Mr Norman believes a well managed pgr programme provides more than just lodging control. By manipulating spray timings the physiology of plants can be altered to boost yields.
To achieve a target population of 550-650 ears a sq m at the cutter bar, seed rates for wheat are matched to drilling date, seed-bed conditions and variety.
Vigour tested seed, mostly C2 grade, is used at a rate to give 180 seeds a sq m for an early September drilling in a good seed-bed. This is increased by 20-30/sq m a week. For barley the target establishment is 280 plants a sq m which should provide 1000 ears sq m at harvest.
Between 30% and 50% of the wheat is drilled with home-saved seed, but as Mr Whitehead is a certified inspector, it is all produced to the higher C2 standard. Crops grown from it are also given a slightly higher level of fungicide inputs.
The weed control policy is geared at killing the highly competitive wild oats, blackgrass and cleavers. But a few speedwell and chickweed plants are tolerated.
"Like almost everything else we do nowadays we assess the threat to the crop before we spray. By reducing the fixed costs and adopting a policy of targeted inputs we can harvest a decent yield and optimise our profits without damaging the environment. We are now facing a period of change, but by adopting a sustainable system we will weather whatever storms appear over the horizon," Mr Norman concludes. *
Soil type Calcareous clay loam
P&K status 2.
Cropping Wheat 320ha, winter barley 90ha, oilseed rape 125ha, peas 65ha, winter beans 50ha, spring beans 45ha.
Staffing Manager Tim Whitehead plus two permanent staff and up to 5 casuals at peak times.
2 permanent 100hp wheeled tractors, plus 1 x 130hp and 1x 170hp for busy periods, all hired. 1 x 230hp CAT 45 rubber tracked vehicle which is leased.
1 Simba 4m Freeflow drill.
1 Bateman RB15 24m self-propelled sprayer.
1 Case 30t/hour capacity Axial Flow combine, which is hired and a share of another used on a nearby Velcourt farm.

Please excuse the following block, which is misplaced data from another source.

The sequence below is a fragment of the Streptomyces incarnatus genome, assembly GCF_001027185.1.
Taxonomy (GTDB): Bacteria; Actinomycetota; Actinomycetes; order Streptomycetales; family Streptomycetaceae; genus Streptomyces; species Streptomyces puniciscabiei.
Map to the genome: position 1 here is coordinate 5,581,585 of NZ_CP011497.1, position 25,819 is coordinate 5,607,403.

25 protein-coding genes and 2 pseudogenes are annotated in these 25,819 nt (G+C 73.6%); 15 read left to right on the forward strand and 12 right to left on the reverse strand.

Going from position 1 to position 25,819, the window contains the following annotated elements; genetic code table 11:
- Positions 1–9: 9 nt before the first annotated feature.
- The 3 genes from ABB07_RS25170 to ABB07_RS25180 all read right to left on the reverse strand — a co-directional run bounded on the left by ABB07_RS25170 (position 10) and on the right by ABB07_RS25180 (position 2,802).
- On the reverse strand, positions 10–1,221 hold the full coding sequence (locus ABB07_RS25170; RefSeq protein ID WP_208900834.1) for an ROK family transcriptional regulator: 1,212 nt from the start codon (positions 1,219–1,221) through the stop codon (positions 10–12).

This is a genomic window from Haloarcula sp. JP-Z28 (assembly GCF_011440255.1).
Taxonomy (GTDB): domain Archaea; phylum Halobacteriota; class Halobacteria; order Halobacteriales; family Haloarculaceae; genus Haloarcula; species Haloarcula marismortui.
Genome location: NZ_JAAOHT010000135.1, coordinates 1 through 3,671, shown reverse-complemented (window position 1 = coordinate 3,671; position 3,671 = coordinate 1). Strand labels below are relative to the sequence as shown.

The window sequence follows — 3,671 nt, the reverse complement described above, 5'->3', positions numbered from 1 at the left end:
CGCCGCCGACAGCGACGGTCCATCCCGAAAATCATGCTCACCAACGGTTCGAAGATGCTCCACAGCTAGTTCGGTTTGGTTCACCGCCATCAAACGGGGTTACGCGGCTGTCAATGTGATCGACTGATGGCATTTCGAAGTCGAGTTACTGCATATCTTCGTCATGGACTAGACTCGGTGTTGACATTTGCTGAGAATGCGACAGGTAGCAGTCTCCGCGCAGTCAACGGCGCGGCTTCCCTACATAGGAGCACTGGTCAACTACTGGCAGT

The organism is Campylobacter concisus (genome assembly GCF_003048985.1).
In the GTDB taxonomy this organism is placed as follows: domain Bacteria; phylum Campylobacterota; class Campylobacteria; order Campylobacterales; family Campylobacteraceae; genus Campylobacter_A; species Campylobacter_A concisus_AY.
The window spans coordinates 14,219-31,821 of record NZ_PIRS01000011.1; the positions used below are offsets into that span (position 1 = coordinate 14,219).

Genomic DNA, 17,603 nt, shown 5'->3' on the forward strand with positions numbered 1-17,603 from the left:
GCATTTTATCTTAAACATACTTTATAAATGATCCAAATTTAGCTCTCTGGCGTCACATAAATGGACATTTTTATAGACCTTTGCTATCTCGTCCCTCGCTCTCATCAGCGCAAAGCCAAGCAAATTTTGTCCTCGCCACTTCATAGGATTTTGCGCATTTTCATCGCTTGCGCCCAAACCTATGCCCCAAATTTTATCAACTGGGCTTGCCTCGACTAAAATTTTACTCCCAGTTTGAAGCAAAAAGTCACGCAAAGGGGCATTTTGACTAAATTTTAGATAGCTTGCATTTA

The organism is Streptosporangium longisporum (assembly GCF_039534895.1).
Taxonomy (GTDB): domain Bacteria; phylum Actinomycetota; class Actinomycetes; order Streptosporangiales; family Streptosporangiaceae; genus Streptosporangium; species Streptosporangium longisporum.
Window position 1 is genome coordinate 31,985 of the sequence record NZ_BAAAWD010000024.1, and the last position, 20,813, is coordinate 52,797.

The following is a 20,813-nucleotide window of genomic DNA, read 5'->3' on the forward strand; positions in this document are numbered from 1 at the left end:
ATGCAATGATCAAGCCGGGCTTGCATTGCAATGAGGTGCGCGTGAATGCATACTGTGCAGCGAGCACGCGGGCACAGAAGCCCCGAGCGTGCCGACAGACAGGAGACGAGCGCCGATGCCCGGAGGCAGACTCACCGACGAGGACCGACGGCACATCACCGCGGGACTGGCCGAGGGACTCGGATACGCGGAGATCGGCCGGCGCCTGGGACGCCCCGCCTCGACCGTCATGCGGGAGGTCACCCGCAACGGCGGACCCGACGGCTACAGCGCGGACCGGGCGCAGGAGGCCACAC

A new high leaf glucosinolate rape from the John Innes Centre has proved a major switch-off for pigeons. They do not like its taste, and as they have kept away from it in three Velcourt trials across the country when neighbouring crops were heavily grazed, they clearly do not like the smell. When broken the leaves release volatile chemicals which act as a deterrent.
New products scrutinised by Velcourt
• At the heart of the Arable Farming area Velcourt is putting a batch of three new cereal fungicides thorough their paces. The three, CGA 279 from Novartis, Cyanamids new triazole metconazole, and Du Ponts new strob-type Charisma, have been used with partner products in Riband.
"Strob effects are claimed for Charisma and it will be interesting to see if it delivers them," says Mr Norman. "The Novartis strobilurin also looks very interesting. Unlike the existing strobilurins which each have specific weaknesses, the evidence suggests CGA 279 controls the rusts, Septoria, and mildew. It could be the next step forward for strobilurins."
• Nearby the System 2000 plots aim to show how new technology can be exploited to reduce both autumn and spring workloads and the fixed cost burden. New seed treatments for BYDV control have been used so there is no need for broad-spectrum cypermethrin sprays in the autumn.
• The new take-all seed treatments from Monsanto and AgrEvo are also being evaluated. As the AgrEvo product also has activity against foliar disease, it is being tested to its limits. The plan is not to use follow-up fungicides until flag leaf emergence to cut out two sprayings. Yield implications of this "keep-out" policy will be assessed.
• Some new herbicides, Rhone-Poulencs Ingot, Du Ponts Lexus Millennium and Monsantos broad-leaved killer JV485 followed by Monitor, have been used on wheat grown in artificially weedy plots. Monsantos new sulfonyl-urea is the first product to be targeted at sterile brome.
• A static demonstration of the EcoTillage system, which will be used to establish crops on 60% of Vine Farm next season, will also be demonstrated.